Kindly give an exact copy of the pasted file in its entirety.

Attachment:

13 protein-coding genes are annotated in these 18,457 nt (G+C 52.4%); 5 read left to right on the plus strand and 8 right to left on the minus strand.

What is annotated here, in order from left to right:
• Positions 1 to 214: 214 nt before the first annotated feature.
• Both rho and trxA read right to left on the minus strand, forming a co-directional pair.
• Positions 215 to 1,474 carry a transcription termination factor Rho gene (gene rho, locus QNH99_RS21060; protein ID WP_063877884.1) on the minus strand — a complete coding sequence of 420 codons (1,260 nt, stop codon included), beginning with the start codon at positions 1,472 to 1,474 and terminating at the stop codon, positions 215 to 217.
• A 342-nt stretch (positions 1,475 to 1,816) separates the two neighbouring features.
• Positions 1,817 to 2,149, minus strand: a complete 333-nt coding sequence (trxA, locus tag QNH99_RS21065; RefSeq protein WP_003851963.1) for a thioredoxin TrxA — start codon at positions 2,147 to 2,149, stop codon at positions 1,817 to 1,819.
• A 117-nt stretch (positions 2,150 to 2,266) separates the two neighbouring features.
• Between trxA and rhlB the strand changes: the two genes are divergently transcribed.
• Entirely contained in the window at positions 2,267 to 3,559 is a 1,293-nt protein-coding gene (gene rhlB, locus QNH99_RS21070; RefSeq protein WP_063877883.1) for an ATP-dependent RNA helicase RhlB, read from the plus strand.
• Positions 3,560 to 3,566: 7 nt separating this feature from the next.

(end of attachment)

13 protein-coding genes are annotated in these 18,457 nt (G+C 52.4%); 5 read left to right on the plus strand and 8 right to left on the minus strand.

What is annotated here, in order from left to right:
• Positions 1 to 214: 214 nt before the first annotated feature.
• Both rho and trxA read right to left on the minus strand, forming a co-directional pair.
• Positions 215 to 1,474 carry a transcription termination factor Rho gene (gene rho, locus QNH99_RS21060; protein ID WP_063877884.1) on the minus strand — a complete coding sequence of 420 codons (1,260 nt, stop codon included), beginning with the start codon at positions 1,472 to 1,474 and terminating at the stop codon, positions 215 to 217.
• A 342-nt stretch (positions 1,475 to 1,816) separates the two neighbouring features.
• Positions 1,817 to 2,149, minus strand: a complete 333-nt coding sequence (trxA, locus tag QNH99_RS21065; RefSeq protein WP_003851963.1) for a thioredoxin TrxA — start codon at positions 2,147 to 2,149, stop codon at positions 1,817 to 1,819.
• A 117-nt stretch (positions 2,150 to 2,266) separates the two neighbouring features.
• Between trxA and rhlB the strand changes: the two genes are divergently transcribed.
• Entirely contained in the window at positions 2,267 to 3,559 is a 1,293-nt protein-coding gene (gene rhlB, locus QNH99_RS21070; RefSeq protein WP_063877883.1) for an ATP-dependent RNA helicase RhlB, read from the plus strand.
• Positions 3,560 to 3,566: 7 nt separating this feature from the next.